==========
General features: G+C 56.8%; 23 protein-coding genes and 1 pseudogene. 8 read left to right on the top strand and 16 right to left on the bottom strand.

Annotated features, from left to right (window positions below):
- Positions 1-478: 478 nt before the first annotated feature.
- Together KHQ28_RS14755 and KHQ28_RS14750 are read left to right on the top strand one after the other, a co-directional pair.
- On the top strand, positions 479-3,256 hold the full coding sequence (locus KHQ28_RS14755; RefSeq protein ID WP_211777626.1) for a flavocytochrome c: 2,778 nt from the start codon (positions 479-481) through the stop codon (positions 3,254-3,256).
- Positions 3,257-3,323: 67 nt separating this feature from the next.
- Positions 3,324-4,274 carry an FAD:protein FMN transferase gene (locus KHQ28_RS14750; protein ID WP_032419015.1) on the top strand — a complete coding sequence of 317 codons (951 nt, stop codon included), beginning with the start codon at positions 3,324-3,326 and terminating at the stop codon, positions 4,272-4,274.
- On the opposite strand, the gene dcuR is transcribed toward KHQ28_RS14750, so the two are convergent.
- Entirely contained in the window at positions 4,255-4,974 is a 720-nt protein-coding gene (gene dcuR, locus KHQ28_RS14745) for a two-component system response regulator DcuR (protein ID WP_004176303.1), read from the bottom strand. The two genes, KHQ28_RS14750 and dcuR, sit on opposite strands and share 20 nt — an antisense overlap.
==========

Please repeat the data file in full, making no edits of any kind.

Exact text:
General features: G+C 56.8%; 23 protein-coding genes and 1 pseudogene. 8 read left to right on the top strand and 16 right to left on the bottom strand.

Annotated features, from left to right (window positions below):
- Positions 1-478: 478 nt before the first annotated feature.
- Together KHQ28_RS14755 and KHQ28_RS14750 are read left to right on the top strand one after the other, a co-directional pair.
- On the top strand, positions 479-3,256 hold the full coding sequence (locus KHQ28_RS14755; RefSeq protein ID WP_211777626.1) for a flavocytochrome c: 2,778 nt from the start codon (positions 479-481) through the stop codon (positions 3,254-3,256).
- Positions 3,257-3,323: 67 nt separating this feature from the next.
- Positions 3,324-4,274 carry an FAD:protein FMN transferase gene (locus KHQ28_RS14750; protein ID WP_032419015.1) on the top strand — a complete coding sequence of 317 codons (951 nt, stop codon included), beginning with the start codon at positions 3,324-3,326 and terminating at the stop codon, positions 4,272-4,274.
- On the opposite strand, the gene dcuR is transcribed toward KHQ28_RS14750, so the two are convergent.
- Entirely contained in the window at positions 4,255-4,974 is a 720-nt protein-coding gene (gene dcuR, locus KHQ28_RS14745) for a two-component system response regulator DcuR (protein ID WP_004176303.1), read from the bottom strand. The two genes, KHQ28_RS14750 and dcuR, sit on opposite strands and share 20 nt — an antisense overlap.